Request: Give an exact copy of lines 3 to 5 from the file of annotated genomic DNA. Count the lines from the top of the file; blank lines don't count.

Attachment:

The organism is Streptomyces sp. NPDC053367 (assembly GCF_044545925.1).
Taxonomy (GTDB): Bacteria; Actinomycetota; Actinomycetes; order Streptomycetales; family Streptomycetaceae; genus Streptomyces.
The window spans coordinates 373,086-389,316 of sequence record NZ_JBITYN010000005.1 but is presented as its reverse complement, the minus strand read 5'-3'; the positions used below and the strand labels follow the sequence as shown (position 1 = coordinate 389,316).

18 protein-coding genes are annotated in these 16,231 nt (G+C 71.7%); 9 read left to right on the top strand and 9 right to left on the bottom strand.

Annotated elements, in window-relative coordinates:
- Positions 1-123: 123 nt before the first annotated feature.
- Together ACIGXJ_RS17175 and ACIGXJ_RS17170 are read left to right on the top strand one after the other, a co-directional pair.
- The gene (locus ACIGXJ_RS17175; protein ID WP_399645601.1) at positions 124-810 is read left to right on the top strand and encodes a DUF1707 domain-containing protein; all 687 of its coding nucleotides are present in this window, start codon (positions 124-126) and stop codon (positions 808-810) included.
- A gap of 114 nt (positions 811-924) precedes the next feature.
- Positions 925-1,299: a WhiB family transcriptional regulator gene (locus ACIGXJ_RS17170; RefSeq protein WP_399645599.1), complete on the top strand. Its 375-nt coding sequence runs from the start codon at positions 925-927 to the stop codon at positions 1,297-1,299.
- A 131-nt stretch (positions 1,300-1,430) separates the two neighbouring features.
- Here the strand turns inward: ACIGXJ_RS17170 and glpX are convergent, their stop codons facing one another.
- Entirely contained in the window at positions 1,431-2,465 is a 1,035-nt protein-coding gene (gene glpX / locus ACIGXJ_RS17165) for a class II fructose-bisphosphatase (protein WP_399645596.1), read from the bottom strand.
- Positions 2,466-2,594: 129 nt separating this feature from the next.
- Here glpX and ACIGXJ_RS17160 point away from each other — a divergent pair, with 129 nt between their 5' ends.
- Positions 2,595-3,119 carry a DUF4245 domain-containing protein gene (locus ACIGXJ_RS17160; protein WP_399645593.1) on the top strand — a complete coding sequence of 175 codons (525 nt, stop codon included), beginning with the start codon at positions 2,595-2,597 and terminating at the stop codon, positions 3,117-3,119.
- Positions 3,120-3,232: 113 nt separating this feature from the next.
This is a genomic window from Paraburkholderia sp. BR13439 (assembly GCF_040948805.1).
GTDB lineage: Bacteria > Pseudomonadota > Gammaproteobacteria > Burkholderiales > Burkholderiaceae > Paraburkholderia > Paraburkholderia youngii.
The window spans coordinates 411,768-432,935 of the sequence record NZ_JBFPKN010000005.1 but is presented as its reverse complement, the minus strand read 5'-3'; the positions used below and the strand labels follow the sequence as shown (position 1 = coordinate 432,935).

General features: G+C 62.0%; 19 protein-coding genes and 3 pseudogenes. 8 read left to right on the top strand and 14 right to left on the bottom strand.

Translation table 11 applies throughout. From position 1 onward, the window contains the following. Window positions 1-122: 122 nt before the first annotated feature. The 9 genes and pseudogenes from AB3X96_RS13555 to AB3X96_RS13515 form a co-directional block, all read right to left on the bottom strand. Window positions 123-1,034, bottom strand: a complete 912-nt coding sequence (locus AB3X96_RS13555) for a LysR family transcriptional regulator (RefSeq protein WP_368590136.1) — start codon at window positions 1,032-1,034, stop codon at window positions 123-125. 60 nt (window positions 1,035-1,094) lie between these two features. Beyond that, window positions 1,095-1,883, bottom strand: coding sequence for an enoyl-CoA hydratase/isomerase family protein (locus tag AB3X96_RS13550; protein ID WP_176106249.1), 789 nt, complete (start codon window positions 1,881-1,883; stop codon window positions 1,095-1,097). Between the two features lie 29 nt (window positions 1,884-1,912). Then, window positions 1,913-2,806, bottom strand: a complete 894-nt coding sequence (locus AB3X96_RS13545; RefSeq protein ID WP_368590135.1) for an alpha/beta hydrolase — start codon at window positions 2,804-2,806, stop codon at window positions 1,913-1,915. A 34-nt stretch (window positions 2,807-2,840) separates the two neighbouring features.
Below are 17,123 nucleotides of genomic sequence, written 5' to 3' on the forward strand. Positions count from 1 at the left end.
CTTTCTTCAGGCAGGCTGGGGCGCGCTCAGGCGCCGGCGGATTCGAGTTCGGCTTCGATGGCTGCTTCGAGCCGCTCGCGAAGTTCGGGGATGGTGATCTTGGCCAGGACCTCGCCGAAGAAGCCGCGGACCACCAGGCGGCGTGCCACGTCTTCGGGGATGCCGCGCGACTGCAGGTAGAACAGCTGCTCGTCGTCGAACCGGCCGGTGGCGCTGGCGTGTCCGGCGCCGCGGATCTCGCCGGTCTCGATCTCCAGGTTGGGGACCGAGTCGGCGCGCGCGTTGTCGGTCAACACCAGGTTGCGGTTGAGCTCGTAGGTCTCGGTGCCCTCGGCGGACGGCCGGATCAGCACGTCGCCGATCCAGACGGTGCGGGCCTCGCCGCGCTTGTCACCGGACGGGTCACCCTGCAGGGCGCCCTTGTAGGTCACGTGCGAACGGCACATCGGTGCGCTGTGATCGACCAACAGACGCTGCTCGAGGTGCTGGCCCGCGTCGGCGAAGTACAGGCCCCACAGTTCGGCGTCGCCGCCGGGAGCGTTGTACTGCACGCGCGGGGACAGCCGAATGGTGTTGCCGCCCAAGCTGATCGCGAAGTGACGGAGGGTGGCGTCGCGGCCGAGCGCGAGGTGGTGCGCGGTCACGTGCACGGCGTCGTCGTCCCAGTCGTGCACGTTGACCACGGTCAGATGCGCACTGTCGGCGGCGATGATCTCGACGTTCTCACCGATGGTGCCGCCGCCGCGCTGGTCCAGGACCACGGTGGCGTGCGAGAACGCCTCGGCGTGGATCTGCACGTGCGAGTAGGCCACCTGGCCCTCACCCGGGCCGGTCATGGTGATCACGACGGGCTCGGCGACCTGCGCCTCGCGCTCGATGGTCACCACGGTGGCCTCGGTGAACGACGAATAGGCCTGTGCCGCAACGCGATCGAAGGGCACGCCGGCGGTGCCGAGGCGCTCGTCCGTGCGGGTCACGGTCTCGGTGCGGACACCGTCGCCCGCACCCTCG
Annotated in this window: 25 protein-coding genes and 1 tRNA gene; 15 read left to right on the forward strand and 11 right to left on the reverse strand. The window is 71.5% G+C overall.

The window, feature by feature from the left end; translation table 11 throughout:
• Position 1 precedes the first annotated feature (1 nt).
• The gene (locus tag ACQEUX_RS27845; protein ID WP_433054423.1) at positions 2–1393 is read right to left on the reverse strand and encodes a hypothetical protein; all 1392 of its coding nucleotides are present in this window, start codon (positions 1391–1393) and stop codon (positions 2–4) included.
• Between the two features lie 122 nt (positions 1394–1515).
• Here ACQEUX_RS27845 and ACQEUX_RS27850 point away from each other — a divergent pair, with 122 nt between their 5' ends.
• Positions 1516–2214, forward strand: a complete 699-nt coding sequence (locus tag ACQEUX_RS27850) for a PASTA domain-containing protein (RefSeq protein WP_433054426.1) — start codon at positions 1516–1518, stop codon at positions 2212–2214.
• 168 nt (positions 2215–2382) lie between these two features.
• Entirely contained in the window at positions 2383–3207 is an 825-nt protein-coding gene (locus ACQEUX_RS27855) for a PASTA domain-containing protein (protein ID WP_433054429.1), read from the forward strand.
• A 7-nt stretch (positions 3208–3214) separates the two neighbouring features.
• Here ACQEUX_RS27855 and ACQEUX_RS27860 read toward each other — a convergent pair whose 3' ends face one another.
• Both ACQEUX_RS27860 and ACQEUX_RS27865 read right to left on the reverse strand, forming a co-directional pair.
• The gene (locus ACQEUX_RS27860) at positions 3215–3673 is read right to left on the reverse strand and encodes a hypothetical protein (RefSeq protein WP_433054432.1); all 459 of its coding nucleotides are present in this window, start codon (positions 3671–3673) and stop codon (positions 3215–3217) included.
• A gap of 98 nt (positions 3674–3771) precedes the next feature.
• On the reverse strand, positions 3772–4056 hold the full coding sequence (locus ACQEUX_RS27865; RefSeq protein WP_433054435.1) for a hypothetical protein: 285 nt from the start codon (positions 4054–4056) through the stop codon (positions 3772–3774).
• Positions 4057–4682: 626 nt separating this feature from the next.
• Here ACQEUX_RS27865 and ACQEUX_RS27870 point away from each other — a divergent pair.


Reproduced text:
The window spans coordinates 373,086-389,316 of sequence record NZ_JBITYN010000005.1 but is presented as its reverse complement, the minus strand read 5'-3'; the positions used below and the strand labels follow the sequence as shown (position 1 = coordinate 389,316).

18 protein-coding genes are annotated in these 16,231 nt (G+C 71.7%); 9 read left to right on the top strand and 9 right to left on the bottom strand.

Annotated elements, in window-relative coordinates: